Guadalupe Carmona, The University of Texas at Austin, firstname.lastname@example.org
Assessment, Assessment design, Generative learning, Generative activities, Generativity, Generative activities, Formative assessment, Summative assessment, Evaluation, Network-based technology
Research shows that through formative assessment teachers are able to improve their teaching, and this positively impacts on student learning (Black & Wiliam, 1998a, 1998b). In the field of Mathematics and Science Education, it is of great need to further research on new possibilities for formative assessment that are created through new learning environments and how these might relate to other forms of summative assessment. In this lecture, an assessment framework for generative learning environments will be presented.
Generative Activities (Stroup, Ares, & Hurford, 2005; Stroup, Hurford, Ares, & Lesh, 2007) are designed for knowledge and (mathematical and social) structures to emerge, or be generated by the responses and the interaction among students. They are designed for the participation of all students in which the diversity and agency in responses becomes the generator of the mathematical and social emerging structures. Generative activities embed a design of learning environments that embody formative assessment. The designing principles for generative activities are intimately related to formative assessment practices in the mathematics and science classroom, and with the use of network-based technologies, these activities allow teachers and students to get immediate feedback on their learning, allowing them to revise and refine their knowledge about powerful mathematical and science ideas.
According to the National Research Council (2001), one of the problems encountered in evaluation and assessment designs lies in the tensions among: how students learn mathematics, the tools used to elicit and document their knowledge, and the tools or instruments used to interpret this knowledge. In order to release this tension, the design of assessment and evaluation needs to be intertwined together with the design of the learning environment in order to form a coherent unit.
Formative assessment does not happen randomly in the classroom, and it is difficult to foster if it is thought of as separated from instruction (Wiliam, Lee, Harrison, & Black, 2004). Generative activities blur the distinction between instruction and assessment because they are useful in generating, eliciting and documenting students’ knowledge while making it visible; and because they allow for multiple sources of ongoing and opportunistic feedback for students and teachers (Stroup et al., 2005; Stroup, Ares & Hurford, 2005; Stroup, Carmona & Davis, 2005).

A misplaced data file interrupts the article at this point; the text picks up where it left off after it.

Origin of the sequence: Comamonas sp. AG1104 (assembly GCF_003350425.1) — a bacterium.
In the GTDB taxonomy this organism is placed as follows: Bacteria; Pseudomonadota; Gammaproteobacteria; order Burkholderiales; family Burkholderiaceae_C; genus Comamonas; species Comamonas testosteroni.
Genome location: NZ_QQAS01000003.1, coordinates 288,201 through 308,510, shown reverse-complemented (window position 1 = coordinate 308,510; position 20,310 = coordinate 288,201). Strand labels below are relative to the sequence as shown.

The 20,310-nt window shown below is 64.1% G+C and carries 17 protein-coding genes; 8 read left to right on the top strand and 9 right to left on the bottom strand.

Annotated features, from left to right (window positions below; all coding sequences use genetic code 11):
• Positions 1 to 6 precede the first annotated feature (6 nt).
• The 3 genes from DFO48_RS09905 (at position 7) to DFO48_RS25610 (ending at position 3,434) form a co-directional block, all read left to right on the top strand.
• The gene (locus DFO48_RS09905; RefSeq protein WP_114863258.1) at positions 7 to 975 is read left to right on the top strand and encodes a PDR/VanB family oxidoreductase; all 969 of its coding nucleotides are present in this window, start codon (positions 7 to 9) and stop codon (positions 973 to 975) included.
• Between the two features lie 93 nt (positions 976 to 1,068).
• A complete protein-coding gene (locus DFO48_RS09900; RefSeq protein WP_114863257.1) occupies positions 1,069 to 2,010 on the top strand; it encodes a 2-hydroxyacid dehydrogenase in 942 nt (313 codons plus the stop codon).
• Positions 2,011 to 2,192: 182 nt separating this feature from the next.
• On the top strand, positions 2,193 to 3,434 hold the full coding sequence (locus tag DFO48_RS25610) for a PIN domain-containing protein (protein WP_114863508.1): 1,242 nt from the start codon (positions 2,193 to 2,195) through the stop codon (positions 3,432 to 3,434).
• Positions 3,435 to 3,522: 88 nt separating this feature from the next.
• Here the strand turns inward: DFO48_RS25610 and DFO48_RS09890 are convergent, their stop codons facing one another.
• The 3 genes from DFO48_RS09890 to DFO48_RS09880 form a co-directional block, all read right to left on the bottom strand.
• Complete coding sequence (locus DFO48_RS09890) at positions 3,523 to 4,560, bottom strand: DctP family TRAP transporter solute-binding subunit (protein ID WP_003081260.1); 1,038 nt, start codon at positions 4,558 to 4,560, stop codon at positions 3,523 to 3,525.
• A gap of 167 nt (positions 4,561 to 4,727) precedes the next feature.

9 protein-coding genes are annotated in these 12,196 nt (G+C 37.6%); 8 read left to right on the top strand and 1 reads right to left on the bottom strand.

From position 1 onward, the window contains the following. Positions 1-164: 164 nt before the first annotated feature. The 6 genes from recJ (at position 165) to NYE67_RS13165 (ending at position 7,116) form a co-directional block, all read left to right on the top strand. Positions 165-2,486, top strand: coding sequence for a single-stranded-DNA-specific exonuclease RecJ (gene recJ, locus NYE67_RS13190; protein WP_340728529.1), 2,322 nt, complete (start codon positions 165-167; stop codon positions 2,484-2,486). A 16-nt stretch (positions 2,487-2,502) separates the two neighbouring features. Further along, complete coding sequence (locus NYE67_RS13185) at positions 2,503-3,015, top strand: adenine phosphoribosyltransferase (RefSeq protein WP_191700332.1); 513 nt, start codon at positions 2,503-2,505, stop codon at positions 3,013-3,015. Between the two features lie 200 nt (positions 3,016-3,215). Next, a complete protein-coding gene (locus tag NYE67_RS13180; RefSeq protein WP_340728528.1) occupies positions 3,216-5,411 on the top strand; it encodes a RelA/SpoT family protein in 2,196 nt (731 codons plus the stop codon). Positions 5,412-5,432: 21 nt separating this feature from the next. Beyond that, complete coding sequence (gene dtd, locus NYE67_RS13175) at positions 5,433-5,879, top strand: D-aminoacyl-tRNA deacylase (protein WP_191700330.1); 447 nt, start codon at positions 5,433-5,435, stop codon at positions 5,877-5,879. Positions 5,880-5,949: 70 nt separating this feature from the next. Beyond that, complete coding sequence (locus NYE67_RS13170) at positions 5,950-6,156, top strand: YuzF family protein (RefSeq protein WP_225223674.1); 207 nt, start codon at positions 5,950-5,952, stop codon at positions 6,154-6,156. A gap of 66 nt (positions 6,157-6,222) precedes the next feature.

In this lecture, an assessment framework design for generative learning environments will be presented. This design allows for continuous assessment from a teacher perspective, because in this type of learning environment the teacher can focus on student responses at an individual and group levels. From a student perspective, these activities also allow for multiple types of feedback, including that from the teacher, other students, the emerging structure from the whole group, the individual solution with respect to the response space, and self-assessment. Summative assessment is also considered in this framework, focusing on those design aspects that are relevant in generative learning environments in a way that is valid, reliable and feasible to implement.
Black, P., & Wiliam, D. (1998a). Inside the black box: Raising standards through classroom assessment. Phi Delta Kappan, 8 (2), 139-144, 146-148.
Black, P., & Wiliam, D. (1998b). Assessment and classroom learning. Assessment in Education: Principles, Policy & Practice, 5(1), 7-74.
National Research Council. (2001). Knowing what students know: The science and design of educational assessments. Washington, D.C.: Author.
Stroup, W. M., Ares, N. M., & Hurford, A. C. (2005). A dialectic analysis of generativity: Issues of network-supported design in mathematics and science. Mathematical Thinking & Learning, 7(3), 181.
Stroup, W. M., Ares, N. M., Hurford, A. C., & Lesh, R. A. (2007). Diversity-by-design: The why, what, and how of generativity in next-generation classroom networks. In R. A. Lesh, E. Hamilton, & J. J. Kaput (Eds.), Foundations for the future in mathematics education. (p.367-393). Mahawah, NJ: Lawrence Erlbaum.
Stroup, W., Carmona, G., & Davis, S. (2005). Improving on expectations: Preliminary results from using network supported function based algebra. In G. M. Lloyd, M. Wilson., J. L. Wilkings, y S. L. Behm (Eds.). Proceedings of the twenty seventh annual meeting of the North American Chapter of the International Group for the Psychology of Mathematics Education. Roanoke, VA: PME.
Wiliam, D., Lee, C., Harrison, C., & Black, P. (2004). Teachers developing assessment for learning: Impact on student achievement. Assessment in Education: Principles, Policy & Practice, 11(1), 49.